September 15, 2004 - Govett-Brewster Art Gallery - Gridlock: cities, structures, spaces
September 15, 2004

Gridlock: cities, structures, spaces

Gridlock: cities, structures, spaces
21 August – 17 October 2004

Govett-Brewster Art Gallery
Contemporary Art Museum
Private Bag 2025, New Plymouth, New Zealand
Tel + 64 6 759 6060
Fax + 64 6 759 6072
mail [​at​] govettbrewster.com

www.govettbrewster.com

Curator: Simon Rees

Image: Raffael Waldner Mile End Kart Track 2004, colour photograph 400 x 300 mm, courtesy the artist.    GOVETT-

The Govett-Brewster Art Gallery presents Gridlock: cities, structures, spaces that presents work by 16 leading international artists who explore the implications and impact of architecture, urban planning and their representation in popular media, on contemporary art and the conduct of daily life.
Participating artists: James Angus (AU), Jose Davila (MX), Ceal Floyer (UK), Shaun Gladwell (AU), Rikard Lundstedt (SE), Andrew McLeod (NZ), John Marriott (CA), TV Moore (AU/US), Jaakko Niemela (FI), OLO (FI), Anu Pennanen (FI), Jim Speers (NZ), Johan Thurfjell (SE), Raffael Waldner (CH), Brendon Wilkinson (NZ), Ri Williamson (NZ).
Gridlock is the latest in an acclaimed series of Govett-Brewster exhibitions including Bloom: mutation, toxicity and the sublime 2004 and Extended Play: art remixing music 2003 that interpret the response of artists to prescient and at times problematic developments in contemporary culture.
Gridlock focuses on art works that introduce a deliberate sense of impermanence to the architectural equation. The works dematerialise the architectural object; traverse the grid; and reveal social and psychological processes that are often sublimated within the experience of the built environment.

The exhibition takes its title from traffic-jams that are endemic in large cities around the world; particularly infamous in Auckland, Los Angeles and New York. Gridlocked traffic is a product of the system it disrupts. And the artists in the exhibition also disrupt the architectural grid in different ways.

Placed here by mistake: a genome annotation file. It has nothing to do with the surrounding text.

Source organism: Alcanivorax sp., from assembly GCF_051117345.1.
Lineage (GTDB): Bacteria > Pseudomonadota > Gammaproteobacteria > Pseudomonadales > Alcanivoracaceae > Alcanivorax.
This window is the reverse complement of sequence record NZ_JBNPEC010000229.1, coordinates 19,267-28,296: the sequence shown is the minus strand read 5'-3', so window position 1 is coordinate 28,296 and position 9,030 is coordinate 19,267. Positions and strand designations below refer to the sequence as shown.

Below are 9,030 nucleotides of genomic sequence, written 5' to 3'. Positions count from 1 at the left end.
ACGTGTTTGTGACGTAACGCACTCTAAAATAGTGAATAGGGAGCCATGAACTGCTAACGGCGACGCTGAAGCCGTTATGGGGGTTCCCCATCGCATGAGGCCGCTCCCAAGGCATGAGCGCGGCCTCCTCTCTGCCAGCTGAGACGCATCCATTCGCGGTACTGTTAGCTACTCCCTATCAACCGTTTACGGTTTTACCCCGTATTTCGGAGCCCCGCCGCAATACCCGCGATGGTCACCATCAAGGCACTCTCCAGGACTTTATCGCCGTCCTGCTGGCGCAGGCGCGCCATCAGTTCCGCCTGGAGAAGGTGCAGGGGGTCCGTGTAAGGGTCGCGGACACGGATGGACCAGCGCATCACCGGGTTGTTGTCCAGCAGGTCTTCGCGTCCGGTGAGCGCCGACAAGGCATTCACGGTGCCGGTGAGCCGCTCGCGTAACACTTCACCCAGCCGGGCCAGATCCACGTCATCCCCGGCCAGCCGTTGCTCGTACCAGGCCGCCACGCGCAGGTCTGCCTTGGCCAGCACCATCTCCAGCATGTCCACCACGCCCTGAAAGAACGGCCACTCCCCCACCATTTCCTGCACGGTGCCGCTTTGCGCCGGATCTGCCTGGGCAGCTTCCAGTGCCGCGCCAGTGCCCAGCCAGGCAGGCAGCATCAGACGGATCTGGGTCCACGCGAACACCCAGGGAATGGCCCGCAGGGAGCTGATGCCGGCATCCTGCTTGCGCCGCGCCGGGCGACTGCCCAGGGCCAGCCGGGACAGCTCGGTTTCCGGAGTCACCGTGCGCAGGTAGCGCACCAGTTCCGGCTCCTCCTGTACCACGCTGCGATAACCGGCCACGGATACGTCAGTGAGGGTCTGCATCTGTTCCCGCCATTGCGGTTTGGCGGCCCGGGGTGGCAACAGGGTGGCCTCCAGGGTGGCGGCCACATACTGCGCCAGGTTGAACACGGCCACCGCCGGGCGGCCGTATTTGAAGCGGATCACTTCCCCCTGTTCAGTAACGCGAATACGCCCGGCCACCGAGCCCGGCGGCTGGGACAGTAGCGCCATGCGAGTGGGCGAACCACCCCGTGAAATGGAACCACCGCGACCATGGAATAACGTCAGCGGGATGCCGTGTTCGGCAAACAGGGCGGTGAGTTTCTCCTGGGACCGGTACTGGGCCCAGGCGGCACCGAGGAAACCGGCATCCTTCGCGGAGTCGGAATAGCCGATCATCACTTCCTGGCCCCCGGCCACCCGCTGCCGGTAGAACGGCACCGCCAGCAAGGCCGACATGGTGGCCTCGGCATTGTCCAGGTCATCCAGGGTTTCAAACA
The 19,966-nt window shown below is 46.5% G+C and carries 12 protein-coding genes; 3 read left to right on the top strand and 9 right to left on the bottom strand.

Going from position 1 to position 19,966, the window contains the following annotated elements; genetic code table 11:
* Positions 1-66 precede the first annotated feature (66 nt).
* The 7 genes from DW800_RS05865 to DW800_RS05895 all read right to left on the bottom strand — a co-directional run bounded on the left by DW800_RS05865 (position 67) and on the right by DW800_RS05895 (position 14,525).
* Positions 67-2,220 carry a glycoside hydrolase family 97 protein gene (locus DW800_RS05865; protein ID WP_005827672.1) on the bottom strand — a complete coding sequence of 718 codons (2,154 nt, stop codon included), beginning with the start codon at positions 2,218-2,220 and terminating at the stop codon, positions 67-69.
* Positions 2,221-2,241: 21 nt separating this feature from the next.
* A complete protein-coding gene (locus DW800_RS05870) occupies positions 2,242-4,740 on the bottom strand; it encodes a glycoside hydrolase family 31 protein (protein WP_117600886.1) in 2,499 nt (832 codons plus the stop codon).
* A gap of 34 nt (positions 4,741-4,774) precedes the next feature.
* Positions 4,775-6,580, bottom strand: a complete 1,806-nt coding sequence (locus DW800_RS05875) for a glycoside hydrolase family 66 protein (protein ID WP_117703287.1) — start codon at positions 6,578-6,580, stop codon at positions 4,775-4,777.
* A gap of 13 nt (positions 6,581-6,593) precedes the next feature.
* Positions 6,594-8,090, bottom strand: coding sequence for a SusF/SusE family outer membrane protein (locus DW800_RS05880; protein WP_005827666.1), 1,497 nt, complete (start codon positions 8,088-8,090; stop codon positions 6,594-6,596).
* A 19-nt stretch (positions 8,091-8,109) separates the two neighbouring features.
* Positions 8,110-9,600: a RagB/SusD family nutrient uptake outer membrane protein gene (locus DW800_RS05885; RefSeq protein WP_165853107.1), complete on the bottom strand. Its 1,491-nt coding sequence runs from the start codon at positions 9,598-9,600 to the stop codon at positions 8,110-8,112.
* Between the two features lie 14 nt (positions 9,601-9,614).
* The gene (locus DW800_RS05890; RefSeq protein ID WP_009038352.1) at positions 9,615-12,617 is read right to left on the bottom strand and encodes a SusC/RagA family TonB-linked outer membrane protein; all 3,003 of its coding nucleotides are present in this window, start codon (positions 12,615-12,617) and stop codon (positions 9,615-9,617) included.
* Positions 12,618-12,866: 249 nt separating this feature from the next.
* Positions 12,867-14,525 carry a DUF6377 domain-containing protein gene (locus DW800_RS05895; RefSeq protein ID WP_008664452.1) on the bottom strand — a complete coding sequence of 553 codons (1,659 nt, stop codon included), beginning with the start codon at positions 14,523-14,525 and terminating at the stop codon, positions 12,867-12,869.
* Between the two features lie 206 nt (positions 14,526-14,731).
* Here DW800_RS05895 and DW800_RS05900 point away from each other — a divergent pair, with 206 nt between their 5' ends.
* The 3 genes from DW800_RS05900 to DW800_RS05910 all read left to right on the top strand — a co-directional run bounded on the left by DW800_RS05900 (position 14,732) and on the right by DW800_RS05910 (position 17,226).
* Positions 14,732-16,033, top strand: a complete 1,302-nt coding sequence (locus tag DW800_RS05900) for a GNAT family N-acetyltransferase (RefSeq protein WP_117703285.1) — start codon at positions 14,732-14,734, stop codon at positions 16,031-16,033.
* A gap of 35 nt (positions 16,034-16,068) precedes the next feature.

Despite recent ‘sculptural’ shifts in architecture represented by the work of Frank O. Gehry and Santiago Calatrava the grid remains the dominant organising principle of architecture. The grid has also reasserted itself in contemporary art particularly in recent work made by artists interested in mapping the social dimension of space under the sign of ‘relational aesthetics’. These artists often produce exhibition display systems or installation that crosses over with gallery furniture – a link can be made between conceptual minimalism and the clean-lines of modernist design. Their work reiterates the grid as much as they reveal it.

The return of the grid as a formal art and architectural principle and metaphor, is reflective of the ‘permanence’ of architecture and the inexhaustibility of modernism. The scale of building (especially towers) ensures a memorial imprint and produces a sense of buildings watching over us.

If in the collective unconscious ‘building is forever’ the artists in Gridlock attack this concept in subtle yet astonishing fashion.

A comprehensive 56-page exhibition catalogue will be available from the Govett-Brewster Art Gallery in October to order your copy email: artanddesign@govettbrewster.com

Supported by FRAME Finnish Fund for Art Exchange, Urbis and Aalto colour.

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